September 2007


I took another walk down the Liffey – this time in the other direction. The harbour area is a symbol of Irish economic development. As one bystander remarked, ‘It’s all sprung up in the last four years. It was all old warehouses before.’ Growing up in Johannesburg, I measure the economy of a city by the number of cranes I see. Dublin is a city of cranes. Wittgenstein calls this phenomenon the “scaffolding of the world.” Always building, building, building. My step was light, however, having been inspired by H.H Radhanatha Maharaja’s wonderful Bhagavatam class in Abbey Street, Dublin.

I walked down to Sir Rogerson’s Quay. The whole area was desolate, except for executive-types walking with expensive suites and flashy ties. Outside “O2”, a cell-phone company, I met a nice guy named Owen. He said he would be back soon, ‘I’m just going to the supermarket.’ He had been to India, liked the books, was grateful, and gave a 20 euro donation. I gave him a Gita, Isopanisad and Science of Self-realization. It’s all good, bru. I then saw two super-executive-looking men intensely engaged in conversation on the Quay. I stopped them with a joke, ‘Are you two high-powered billionaires brokering a deal?’ Much to my surprise, they were also super-friendly and we got into a conversation. They were lawyers and they were discussing an intense legal case with each other. The one guy asked me where I was from. I replied, ‘Cape Town, South Africa.’ He said, ‘I’ve been to South Africa several times. I’ve met your ex-President.’ We spoke a little about Nelson Mandela and then I presented the books to him. Much to my surprise, he had both the books – Isopanisad and Bhagavad-gita. Amazing!

Nothing much else to write home about. One Polish boy, with a strong Irish accent, took an Isopanisad. I took satisfaction in this because he told me that he was an atheist. I said that I believed in God, but the book was very scientific and philosophical. It spoke about karma and reincarnation and made sense even if you were not religious.

That’s all for today. Book distribution is nectar and I am grateful to be engaged in the service.

Book Distribution in Dublin

riverrun past eve’s and adam’s bringing us, from bend of bay to swerve of shore, through a commodius vicus of recirculation, past Howth Castle and environs… (James Joyce, Finnegans Wake)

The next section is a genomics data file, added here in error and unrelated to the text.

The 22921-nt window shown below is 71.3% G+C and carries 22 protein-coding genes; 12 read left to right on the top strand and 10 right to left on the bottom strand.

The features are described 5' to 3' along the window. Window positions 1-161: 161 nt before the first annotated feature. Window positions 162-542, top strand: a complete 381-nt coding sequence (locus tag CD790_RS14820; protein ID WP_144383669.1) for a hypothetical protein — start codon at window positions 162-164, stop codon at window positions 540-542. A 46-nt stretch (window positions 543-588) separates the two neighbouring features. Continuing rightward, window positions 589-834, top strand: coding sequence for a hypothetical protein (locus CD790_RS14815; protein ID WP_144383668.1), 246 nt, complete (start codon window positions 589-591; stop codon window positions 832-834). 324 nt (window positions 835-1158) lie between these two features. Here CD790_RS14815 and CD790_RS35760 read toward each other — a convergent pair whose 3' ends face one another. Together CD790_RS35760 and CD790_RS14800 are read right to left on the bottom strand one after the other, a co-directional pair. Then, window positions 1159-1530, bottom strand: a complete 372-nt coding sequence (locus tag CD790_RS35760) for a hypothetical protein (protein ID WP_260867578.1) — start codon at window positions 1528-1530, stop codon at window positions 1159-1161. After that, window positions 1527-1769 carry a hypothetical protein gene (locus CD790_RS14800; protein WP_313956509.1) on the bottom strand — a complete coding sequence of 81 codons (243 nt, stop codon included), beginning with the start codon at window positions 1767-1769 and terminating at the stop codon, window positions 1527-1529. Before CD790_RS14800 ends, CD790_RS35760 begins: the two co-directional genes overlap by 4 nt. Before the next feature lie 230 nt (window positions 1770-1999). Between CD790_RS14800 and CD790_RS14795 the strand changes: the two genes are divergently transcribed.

Today I took a stroll along the Liffey river. This reminded me of James Joyce’s Finnegans Wake. O Tell me all about Anna Livia Plurabelle. I want to know all about her. O, you’ll die when you hear. I was into avant-garde literature when I was at school, so the walk made me think of the Liffey and Joyce’s descriptions of her. Then I thought about rivers being personalities and the Liffey certainly has a very Irish kind of personality. Well, that is my opinion…

My walk along the Liffey was more peaceful than the hard struggle for existence of O’Connell and Henry streets. The first person I stopped was a young man from Palestine. He took an Isopanisad in his hand and looked at it curiously. I realized he was muslim and said, salaam alekom.  I then had a brief, but fruitless, conversation with him.  He was a nice guy. Then I was stopped by John, a big Irish boy, who asked me if I had a book on the life of Hare Krishna. I did not. I persuaded him, however, to take a Bhagavad-gita – which he did, along with an Isopanisad. He gave 15 euros for the book. I walked down to the James Joyce bridge, stared into the brown-green waters of the Liffey, and crossed the river. On the other side of the Liffey, I met a music student called Krona (meaning ‘grace’ in gaelic). She took a Gita for 8 euros. I took a left into Capel Street and continued walking. I met a friendly boy called Paul. He had a spiky Dublin kind of haircut. He liked the books and took a Gita and an Isopanisad. I asked him where he was working. He replied, ‘Utopia.’ I said, ”U’ means ‘no’ and ‘topos’ means ‘place’. ‘Utopia’ means ‘no place’.’ He gave a weird kind of chuckle when I said that. As I walked down the street, I looked to my left to see if I could see “Utopia.” To my surprise, it was a sex shop. I moved on, but was grateful that Krishna had allowed me to distribute a book to the boy.

Today I met Spaniards, Romanians, Poles, Americans, Palestinians, Congolese and the usual melt of Dublin people. I struggled a little on Henry Street, although I met Lenka, a Slovakian, who wants to take books later in the week. All in all, it was a good day and I was happy to have rendered a little service to Gaura-Nitai and Sri Sri Radha-Govinda.

Inis Ratha, Ireland, Radhastami Celebration

Sri Rupa prabhu requested I give Bhagavatam class this morning.  I really wanted to hear from him.  After all, that is why I came to Inis Ratha – for Vaishnava association.  Sri Rupa prabhu, however, got his way.  Dear friends and readers, please accept this imperfect summary of my presentation from this morning.